During a guided walk around streets and canal paths in the vicinity of the new Library of Birmingham on 11 May, Dr Chris Upton (FoBAH committee member and Reader in Public History at Newman University) talked about some of the key historical sites associated with religious and social nonconformity in eighteenth and nineteenth-century Birmingham.
Many of the members of George Dawson’s congregation at the Church of the Saviour, which used to stand in nearby Edward Street, were influential and well-to-do middle class citizens. The church had been built in 1847 after Dawson and many of his congregation had left the Mount Zion Baptist Church in Graham Street for what became a theologically more liberal Unitarian setting.
Recent excavations for the new library revealed traces of one of Thomas Gibson’s ambitious projects from 1814 onward – a private canal branch and wharf development, known as Gibson’s Basin or Arm. Gibson was a very prosperous and energetic self-made man. Before his death in 1840, he had founded a Unitarian school in Cambridge Street and a chapel in Newhall Hill
Easy Hill, a fine house about quarter of a mile from the town, was the home of John Baskerville, the letter-founder and printer. Though he was very famous both nationally and internationally, his overt atheism and other unconventional traits rather detracted from his reputation locally.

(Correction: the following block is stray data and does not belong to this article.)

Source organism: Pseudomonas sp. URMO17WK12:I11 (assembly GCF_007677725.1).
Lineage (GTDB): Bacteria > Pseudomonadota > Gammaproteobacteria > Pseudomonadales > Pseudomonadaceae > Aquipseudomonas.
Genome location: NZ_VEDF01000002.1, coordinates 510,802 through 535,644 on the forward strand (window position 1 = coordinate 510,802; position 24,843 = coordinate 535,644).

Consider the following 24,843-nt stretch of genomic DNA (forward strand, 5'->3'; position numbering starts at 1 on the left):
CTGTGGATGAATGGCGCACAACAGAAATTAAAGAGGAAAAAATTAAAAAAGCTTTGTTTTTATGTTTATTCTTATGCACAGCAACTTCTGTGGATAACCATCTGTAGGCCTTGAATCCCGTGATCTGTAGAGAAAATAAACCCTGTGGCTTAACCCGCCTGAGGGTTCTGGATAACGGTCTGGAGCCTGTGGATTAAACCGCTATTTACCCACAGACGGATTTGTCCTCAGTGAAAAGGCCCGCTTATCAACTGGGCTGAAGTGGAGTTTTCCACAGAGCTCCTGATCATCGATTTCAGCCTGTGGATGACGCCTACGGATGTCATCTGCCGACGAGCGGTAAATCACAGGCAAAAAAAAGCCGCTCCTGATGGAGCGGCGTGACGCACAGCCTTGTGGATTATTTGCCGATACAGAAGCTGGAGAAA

The Millerites, a sect launched in the 1830s by an American preacher, William Miller, had a chapel in Cambridge Street. Like some other small sects in the town, the second coming was one of their core beliefs but Miller’s estimate of “about 1843” had long gone by the time the chapel opened in the 1850s.
The chapel of the Swedenborgians or Church of the New Jerusalem in Newhall Street, dated from 1794 and remained in use until 1830. Their beliefs were based on the Bible as interpreted by the teachings of Emanuel Swedenborg, a Christian mystic.
Also in Newhall Street was the Chartist Christian Church, the only one which survived in England for any length of time. Their pastor, a Baptist minister Arthur O’Neill, was a prominent and influential radical figure in Birmingham from 1840 until his death on 1896.
Lawrence Street (by the Aston Triangle) was the site of a chapel built in 1819 by the disciples of Joanna Southcott, an eccentric, self-styled prophetess from Devon. One of Southcott’s many disciples, the even more eccentric John Zion Ward, also known as Shiloh, preached there on occasions. Ward was convinced that he was the biblical messiah. Later, in 1839, the chapel was taken over for a few years by the Owenites, followers of the socialist and philanthropist, Robert Owen.
These are a sample of the diverse nonconformist sects attracted to the rapidly expanding and developing town during this period. In their more limited ways they were active alongside the Anglican, Catholic and more orthodox Nonconformist Churches.